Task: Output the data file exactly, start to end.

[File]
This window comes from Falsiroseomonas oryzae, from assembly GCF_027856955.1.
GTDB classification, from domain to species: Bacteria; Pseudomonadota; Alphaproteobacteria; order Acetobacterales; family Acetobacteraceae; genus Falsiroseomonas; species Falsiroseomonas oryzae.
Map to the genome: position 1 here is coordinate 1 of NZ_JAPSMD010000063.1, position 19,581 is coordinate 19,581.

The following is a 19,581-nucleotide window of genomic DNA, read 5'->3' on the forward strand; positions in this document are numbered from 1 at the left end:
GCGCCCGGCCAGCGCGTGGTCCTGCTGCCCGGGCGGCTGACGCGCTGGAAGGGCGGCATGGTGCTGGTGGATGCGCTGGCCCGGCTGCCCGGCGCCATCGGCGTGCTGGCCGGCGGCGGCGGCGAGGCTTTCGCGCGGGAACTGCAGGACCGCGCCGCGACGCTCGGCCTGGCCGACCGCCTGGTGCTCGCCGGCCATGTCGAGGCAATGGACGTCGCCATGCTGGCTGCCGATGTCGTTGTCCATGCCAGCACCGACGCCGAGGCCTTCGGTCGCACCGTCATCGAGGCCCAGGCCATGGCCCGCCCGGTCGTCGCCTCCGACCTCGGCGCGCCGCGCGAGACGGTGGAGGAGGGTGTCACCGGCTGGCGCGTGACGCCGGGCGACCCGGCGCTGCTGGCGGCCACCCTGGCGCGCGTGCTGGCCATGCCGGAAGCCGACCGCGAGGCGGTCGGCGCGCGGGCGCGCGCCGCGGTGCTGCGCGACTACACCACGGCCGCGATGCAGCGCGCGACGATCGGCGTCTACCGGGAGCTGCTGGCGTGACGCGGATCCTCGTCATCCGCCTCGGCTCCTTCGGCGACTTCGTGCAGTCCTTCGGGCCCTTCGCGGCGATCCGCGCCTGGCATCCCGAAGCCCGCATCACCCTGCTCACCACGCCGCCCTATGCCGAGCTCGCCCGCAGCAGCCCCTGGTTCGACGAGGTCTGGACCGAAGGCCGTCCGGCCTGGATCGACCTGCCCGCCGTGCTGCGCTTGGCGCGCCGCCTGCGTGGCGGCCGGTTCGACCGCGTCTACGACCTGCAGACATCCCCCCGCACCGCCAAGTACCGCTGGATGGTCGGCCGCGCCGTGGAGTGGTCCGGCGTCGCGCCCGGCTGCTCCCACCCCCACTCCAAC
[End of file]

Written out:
This window comes from Falsiroseomonas oryzae, from assembly GCF_027856955.1.
GTDB classification, from domain to species: Bacteria; Pseudomonadota; Alphaproteobacteria; order Acetobacterales; family Acetobacteraceae; genus Falsiroseomonas; species Falsiroseomonas oryzae.
Map to the genome: position 1 here is coordinate 1 of NZ_JAPSMD010000063.1, position 19,581 is coordinate 19,581.

The following is a 19,581-nucleotide window of genomic DNA, read 5'->3' on the forward strand; positions in this document are numbered from 1 at the left end:
GCGCCCGGCCAGCGCGTGGTCCTGCTGCCCGGGCGGCTGACGCGCTGGAAGGGCGGCATGGTGCTGGTGGATGCGCTGGCCCGGCTGCCCGGCGCCATCGGCGTGCTGGCCGGCGGCGGCGGCGAGGCTTTCGCGCGGGAACTGCAGGACCGCGCCGCGACGCTCGGCCTGGCCGACCGCCTGGTGCTCGCCGGCCATGTCGAGGCAATGGACGTCGCCATGCTGGCTGCCGATGTCGTTGTCCATGCCAGCACCGACGCCGAGGCCTTCGGTCGCACCGTCATCGAGGCCCAGGCCATGGCCCGCCCGGTCGTCGCCTCCGACCTCGGCGCGCCGCGCGAGACGGTGGAGGAGGGTGTCACCGGCTGGCGCGTGACGCCGGGCGACCCGGCGCTGCTGGCGGCCACCCTGGCGCGCGTGCTGGCCATGCCGGAAGCCGACCGCGAGGCGGTCGGCGCGCGGGCGCGCGCCGCGGTGCTGCGCGACTACACCACGGCCGCGATGCAGCGCGCGACGATCGGCGTCTACCGGGAGCTGCTGGCGTGACGCGGATCCTCGTCATCCGCCTCGGCTCCTTCGGCGACTTCGTGCAGTCCTTCGGGCCCTTCGCGGCGATCCGCGCCTGGCATCCCGAAGCCCGCATCACCCTGCTCACCACGCCGCCCTATGCCGAGCTCGCCCGCAGCAGCCCCTGGTTCGACGAGGTCTGGACCGAAGGCCGTCCGGCCTGGATCGACCTGCCCGCCGTGCTGCGCTTGGCGCGCCGCCTGCGTGGCGGCCGGTTCGACCGCGTCTACGACCTGCAGACATCCCCCCGCACCGCCAAGTACCGCTGGATGGTCGGCCGCGCCGTGGAGTGGTCCGGCGTCGCGCCCGGCTGCTCCCACCCCCACTCCAAC